Chapter 22

The Myth of the Garden and Turner's Frontier Hypothesis

Frederick Jackson Turner's 1893 essay "The Significance of the Frontier in American History," presented in Chicago before the American Historical Association, is one of the most important pieces of nineteenth century writing about the west. Turner's "frontier hypothesis"--that American development could be explained by the existence of an area of free land, its continuous recession, and the advance of American settlement westward--had widespread implications for historiography, sociology, literary criticism, and politics. Turner argued that the West--rather than the proslavery South or the antislavery North--was the most influential among American regions and that the frontier--rather than an imported European heritage--was responsible for the novelty of American attitudes and institutions. Significantly, his hypothesis emphasized geographical determinism, agricultural settlement, and the affirmation of democracy, all of which can be traced back to the myth of the garden of the world. Turner shared this myth's erroneous judgements about the economic forces that had come to dominate 19th-century life. His essay expressed the aspirations of a people rather than their actual situation.

Turner defined the frontier as "the meeting point between savagery and civilization." The area of constantly receding free land beyond the frontier increased democracy insofar as it relieved poverty outside the West (as a "safety-valve" for the East), and fostered economic equality on the frontier itself. Democracy was a trait of agricultural communities, Turner maintained, and therefore small landholdings were necessary to establish yeomanry. His economic analysis of the frontier borrows from myth in its claim that American democracy came out of the American forest, a recurring rejuvenation of man and society along the frontier. Turner's metaphors often attempt to stand in for discursive reasoning, as in his account of democracy's Antaean birth and his portrait, in an essay for the Atlantic in 1903, of a beneficent maternal nature creating an agrarian utopia in the West. It might be argued that Turner's frontier democracy is Jefferson's original agrarian ideal dressed up as historical analysis.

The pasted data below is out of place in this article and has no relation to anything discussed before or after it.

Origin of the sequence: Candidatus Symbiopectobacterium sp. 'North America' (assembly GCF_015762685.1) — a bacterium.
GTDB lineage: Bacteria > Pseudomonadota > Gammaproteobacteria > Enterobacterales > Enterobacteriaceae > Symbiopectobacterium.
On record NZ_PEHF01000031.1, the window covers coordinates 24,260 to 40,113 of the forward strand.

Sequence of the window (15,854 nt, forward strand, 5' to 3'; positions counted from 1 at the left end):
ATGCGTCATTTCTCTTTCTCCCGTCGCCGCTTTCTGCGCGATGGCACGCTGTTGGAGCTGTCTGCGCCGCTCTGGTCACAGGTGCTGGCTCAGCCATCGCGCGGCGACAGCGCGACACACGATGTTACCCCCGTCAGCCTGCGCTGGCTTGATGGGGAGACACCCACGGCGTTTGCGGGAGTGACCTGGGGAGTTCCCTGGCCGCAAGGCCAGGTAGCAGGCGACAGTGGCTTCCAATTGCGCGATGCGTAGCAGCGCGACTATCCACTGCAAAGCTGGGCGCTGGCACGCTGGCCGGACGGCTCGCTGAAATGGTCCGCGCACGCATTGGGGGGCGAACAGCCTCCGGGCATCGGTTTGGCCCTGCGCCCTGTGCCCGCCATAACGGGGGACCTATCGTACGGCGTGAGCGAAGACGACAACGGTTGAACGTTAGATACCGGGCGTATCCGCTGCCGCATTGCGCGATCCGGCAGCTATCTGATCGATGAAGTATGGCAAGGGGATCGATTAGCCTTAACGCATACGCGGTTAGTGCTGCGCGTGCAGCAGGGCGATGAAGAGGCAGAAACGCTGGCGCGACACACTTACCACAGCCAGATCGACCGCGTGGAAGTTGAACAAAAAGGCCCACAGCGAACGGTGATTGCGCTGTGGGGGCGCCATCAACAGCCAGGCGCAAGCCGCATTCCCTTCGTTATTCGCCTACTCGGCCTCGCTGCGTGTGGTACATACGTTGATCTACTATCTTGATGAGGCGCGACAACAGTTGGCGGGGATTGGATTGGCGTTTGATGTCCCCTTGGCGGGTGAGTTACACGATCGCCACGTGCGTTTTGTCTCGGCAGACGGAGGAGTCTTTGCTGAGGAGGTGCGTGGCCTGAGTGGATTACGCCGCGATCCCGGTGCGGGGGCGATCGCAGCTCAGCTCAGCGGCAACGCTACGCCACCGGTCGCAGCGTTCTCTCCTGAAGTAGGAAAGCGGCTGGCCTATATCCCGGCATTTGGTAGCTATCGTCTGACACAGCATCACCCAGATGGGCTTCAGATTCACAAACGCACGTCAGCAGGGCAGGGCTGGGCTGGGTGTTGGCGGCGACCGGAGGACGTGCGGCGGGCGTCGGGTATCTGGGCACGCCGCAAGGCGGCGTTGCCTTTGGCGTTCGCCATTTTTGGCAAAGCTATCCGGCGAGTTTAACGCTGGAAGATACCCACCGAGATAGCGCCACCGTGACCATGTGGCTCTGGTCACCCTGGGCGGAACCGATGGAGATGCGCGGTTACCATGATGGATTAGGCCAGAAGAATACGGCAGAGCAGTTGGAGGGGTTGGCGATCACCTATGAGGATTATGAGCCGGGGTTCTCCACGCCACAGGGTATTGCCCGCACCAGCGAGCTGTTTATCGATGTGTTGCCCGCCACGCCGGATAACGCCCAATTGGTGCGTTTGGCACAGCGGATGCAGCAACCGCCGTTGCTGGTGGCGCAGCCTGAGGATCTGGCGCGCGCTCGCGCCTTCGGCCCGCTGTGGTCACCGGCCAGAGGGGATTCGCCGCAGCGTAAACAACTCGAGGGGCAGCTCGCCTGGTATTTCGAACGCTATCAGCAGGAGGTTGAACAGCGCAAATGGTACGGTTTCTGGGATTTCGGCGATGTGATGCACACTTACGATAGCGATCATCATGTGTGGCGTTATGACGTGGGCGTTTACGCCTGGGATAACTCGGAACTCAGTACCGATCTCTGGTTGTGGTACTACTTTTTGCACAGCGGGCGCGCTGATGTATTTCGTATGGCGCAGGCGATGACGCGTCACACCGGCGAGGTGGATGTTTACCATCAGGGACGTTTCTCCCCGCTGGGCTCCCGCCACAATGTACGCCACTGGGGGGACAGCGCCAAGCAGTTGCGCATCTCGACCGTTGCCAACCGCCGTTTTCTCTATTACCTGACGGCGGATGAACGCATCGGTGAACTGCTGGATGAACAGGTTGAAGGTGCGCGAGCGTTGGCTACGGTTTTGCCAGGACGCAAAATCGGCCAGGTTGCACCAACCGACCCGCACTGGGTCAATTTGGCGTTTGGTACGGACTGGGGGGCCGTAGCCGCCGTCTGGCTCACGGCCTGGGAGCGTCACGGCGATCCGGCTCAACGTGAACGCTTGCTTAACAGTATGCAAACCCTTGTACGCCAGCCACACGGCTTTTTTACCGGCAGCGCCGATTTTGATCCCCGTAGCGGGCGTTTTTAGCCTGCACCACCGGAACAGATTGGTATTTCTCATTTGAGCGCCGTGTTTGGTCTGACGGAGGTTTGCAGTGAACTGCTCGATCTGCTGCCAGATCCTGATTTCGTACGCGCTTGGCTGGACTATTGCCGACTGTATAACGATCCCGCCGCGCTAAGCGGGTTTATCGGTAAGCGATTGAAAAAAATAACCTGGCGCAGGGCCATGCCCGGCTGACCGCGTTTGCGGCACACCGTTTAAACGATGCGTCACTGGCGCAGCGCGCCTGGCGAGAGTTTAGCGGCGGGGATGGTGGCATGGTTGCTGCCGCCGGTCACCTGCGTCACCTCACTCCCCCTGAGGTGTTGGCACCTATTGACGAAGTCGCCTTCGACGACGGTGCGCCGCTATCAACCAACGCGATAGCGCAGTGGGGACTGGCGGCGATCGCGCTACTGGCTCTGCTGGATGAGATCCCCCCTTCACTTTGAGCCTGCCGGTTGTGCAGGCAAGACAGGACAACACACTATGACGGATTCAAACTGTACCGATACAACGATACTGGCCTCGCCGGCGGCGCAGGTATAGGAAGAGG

Turner's use of civilization, the other idea so important to his analysis of American history, is carried over from Condorcet's contemporary theory of the "stages of society" (as discussed in Chapter 21). This theory relegated the frontiersman to primitive status and directly contradicted the image of the virtuous yeoman laboring in the garden of the world. This contradiction makes itself seen in Turner's efforts to reconcile his belief that the highest social values were to be found in agricultural frontier communities with his equally firm conviction that society improved as it evolved out of pastoral simplicity and toward industrialization. For once free land had disappeared, Turner's concept of civilization was all he had with which to critique American society--his own system implied that postfrontier American society contained no force tending toward democracy. With the frontier gone, where was he to find the basis for democracy in contemporary civilization? Turner had become a prisoner of assumptions borrowed from the myth of the garden.

Later in his life, Turner placed his faith not in nature or civilization but in the common people of the United States. In so doing, however, he admitted that the theoretical apparatus of the agrarian tradition--from Franklin through Jefferson all the way up to his own "Significance of the Frontier in American History" essay--was of no help in understanding an industrial, urban America. Indeed, ignorance toward the industrial revolution and isolationist distrust of foreign influences--from the city or overseas--had impeded cooperation between farmers and factory workers in numerous crises of American history. The frontier hypothesis' interpretation of the West in terms of nature isolated the region from both the urban East and Europe, while the idea of civilization as a reproduction of the cultural accomplishments of Europe imposed on the West a social and cultural inferiority which hindered any acknowledgement of its own novelty in world history.


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